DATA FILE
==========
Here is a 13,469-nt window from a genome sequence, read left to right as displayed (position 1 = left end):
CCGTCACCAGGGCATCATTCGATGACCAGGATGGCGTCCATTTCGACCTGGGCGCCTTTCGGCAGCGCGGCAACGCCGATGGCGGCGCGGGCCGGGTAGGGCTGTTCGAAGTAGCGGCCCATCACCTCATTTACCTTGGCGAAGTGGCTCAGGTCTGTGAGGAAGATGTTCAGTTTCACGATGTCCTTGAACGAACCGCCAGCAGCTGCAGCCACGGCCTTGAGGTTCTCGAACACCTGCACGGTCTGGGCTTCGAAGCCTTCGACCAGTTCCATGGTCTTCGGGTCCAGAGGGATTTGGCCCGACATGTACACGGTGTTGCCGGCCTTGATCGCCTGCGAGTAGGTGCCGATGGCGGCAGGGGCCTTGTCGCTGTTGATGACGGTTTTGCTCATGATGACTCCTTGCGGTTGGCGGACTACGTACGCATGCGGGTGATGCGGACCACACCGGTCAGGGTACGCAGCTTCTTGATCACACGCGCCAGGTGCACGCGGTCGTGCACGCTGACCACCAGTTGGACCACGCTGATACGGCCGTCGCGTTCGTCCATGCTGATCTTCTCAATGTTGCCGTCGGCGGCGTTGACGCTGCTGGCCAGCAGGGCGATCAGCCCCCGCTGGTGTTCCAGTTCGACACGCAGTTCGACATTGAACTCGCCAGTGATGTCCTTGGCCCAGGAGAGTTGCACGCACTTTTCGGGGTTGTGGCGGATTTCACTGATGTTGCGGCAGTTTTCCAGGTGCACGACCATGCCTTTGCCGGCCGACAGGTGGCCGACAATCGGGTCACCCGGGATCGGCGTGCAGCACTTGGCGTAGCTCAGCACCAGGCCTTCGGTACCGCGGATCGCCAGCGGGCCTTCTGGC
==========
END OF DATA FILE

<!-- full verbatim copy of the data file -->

Here is a 13,469-nt window from a genome sequence, read left to right as displayed (position 1 = left end):
CCGTCACCAGGGCATCATTCGATGACCAGGATGGCGTCCATTTCGACCTGGGCGCCTTTCGGCAGCGCGGCAACGCCGATGGCGGCGCGGGCCGGGTAGGGCTGTTCGAAGTAGCGGCCCATCACCTCATTTACCTTGGCGAAGTGGCTCAGGTCTGTGAGGAAGATGTTCAGTTTCACGATGTCCTTGAACGAACCGCCAGCAGCTGCAGCCACGGCCTTGAGGTTCTCGAACACCTGCACGGTCTGGGCTTCGAAGCCTTCGACCAGTTCCATGGTCTTCGGGTCCAGAGGGATTTGGCCCGACATGTACACGGTGTTGCCGGCCTTGATCGCCTGCGAGTAGGTGCCGATGGCGGCAGGGGCCTTGTCGCTGTTGATGACGGTTTTGCTCATGATGACTCCTTGCGGTTGGCGGACTACGTACGCATGCGGGTGATGCGGACCACACCGGTCAGGGTACGCAGCTTCTTGATCACACGCGCCAGGTGCACGCGGTCGTGCACGCTGACCACCAGTTGGACCACGCTGATACGGCCGTCGCGTTCGTCCATGCTGATCTTCTCAATGTTGCCGTCGGCGGCGTTGACGCTGCTGGCCAGCAGGGCGATCAGCCCCCGCTGGTGTTCCAGTTCGACACGCAGTTCGACATTGAACTCGCCAGTGATGTCCTTGGCCCAGGAGAGTTGCACGCACTTTTCGGGGTTGTGGCGGATTTCACTGATGTTGCGGCAGTTTTCCAGGTGCACGACCATGCCTTTGCCGGCCGACAGGTGGCCGACAATCGGGTCACCCGGGATCGGCGTGCAGCACTTGGCGTAGCTCAGCACCAGGCCTTCGGTACCGCGGATCGCCAGCGGGCCTTCTGGC